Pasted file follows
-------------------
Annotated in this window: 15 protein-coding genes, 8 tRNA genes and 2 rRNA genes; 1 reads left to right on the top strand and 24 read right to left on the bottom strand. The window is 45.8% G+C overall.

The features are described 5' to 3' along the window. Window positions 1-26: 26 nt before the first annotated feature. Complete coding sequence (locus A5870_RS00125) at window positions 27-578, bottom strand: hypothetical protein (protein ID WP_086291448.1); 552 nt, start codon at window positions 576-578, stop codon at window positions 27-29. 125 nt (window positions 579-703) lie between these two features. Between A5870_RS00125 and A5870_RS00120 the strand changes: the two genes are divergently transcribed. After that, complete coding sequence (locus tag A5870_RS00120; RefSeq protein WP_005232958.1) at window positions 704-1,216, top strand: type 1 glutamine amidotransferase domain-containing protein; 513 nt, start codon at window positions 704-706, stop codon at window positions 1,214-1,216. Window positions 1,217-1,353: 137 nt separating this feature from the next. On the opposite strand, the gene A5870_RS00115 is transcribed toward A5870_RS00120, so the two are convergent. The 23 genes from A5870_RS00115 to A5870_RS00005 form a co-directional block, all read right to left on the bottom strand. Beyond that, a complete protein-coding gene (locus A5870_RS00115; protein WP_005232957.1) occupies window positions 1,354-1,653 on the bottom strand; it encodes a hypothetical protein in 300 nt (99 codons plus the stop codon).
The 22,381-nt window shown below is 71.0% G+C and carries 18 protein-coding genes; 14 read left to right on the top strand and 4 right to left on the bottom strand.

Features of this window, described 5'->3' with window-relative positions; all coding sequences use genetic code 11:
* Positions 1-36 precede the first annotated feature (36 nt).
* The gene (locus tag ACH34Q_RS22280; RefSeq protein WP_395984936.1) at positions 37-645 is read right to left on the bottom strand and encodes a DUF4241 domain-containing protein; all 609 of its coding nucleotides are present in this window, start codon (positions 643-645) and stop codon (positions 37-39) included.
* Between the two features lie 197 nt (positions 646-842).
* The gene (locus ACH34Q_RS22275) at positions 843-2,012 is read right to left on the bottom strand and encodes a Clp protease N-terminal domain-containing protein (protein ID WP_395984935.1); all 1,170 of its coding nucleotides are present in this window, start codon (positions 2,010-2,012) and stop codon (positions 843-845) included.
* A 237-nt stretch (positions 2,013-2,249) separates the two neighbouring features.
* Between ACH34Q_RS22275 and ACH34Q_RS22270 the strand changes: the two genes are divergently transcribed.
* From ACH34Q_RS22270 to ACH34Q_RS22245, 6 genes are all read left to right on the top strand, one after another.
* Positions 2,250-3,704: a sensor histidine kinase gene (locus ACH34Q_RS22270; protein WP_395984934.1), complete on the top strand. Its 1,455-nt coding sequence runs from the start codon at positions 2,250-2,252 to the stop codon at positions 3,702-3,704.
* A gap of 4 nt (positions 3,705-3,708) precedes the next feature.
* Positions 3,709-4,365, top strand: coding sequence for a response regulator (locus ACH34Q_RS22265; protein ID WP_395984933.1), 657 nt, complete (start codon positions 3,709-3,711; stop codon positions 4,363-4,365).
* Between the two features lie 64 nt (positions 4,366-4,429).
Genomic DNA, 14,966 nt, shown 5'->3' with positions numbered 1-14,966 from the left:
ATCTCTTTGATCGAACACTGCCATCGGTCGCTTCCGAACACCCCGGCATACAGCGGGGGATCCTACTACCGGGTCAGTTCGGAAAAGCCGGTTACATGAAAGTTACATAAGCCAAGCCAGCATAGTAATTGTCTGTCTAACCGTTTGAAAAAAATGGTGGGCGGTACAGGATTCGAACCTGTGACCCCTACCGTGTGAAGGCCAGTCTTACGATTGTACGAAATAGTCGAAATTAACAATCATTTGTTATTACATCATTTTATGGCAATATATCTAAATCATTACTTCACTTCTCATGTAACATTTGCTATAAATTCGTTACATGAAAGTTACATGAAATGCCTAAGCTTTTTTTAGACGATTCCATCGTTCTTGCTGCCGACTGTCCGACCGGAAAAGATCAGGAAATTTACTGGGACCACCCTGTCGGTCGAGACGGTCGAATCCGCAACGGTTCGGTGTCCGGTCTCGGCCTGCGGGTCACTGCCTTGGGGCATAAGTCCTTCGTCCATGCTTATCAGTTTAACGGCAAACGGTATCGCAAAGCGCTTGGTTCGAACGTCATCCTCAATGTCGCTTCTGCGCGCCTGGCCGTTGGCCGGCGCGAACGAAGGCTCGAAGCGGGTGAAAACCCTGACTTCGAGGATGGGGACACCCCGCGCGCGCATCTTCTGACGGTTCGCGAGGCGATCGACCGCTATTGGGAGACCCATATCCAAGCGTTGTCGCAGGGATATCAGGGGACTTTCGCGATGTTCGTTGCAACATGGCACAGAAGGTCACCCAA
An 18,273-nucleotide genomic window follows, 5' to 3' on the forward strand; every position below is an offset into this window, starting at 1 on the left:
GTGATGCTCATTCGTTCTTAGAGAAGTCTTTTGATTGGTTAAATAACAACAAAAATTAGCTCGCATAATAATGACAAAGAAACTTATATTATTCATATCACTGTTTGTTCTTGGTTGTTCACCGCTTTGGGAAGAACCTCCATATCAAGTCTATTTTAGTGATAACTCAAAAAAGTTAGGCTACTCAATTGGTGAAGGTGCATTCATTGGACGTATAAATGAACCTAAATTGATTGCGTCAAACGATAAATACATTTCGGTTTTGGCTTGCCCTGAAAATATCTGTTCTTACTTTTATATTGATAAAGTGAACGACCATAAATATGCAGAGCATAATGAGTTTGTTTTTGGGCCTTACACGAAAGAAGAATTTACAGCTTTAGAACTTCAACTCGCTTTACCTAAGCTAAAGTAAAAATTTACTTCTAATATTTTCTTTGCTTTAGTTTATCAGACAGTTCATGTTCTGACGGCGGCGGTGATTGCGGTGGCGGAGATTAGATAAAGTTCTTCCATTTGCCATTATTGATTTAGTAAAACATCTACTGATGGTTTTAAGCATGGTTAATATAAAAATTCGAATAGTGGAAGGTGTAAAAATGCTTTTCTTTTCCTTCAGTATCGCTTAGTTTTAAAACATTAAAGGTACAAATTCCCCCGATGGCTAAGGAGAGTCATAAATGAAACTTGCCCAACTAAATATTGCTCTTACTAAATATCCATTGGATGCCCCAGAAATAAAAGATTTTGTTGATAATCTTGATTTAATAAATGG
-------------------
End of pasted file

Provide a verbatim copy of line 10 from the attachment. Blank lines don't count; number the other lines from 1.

* Between ACH34Q_RS22275 and ACH34Q_RS22270 the strand changes: the two genes are divergently transcribed.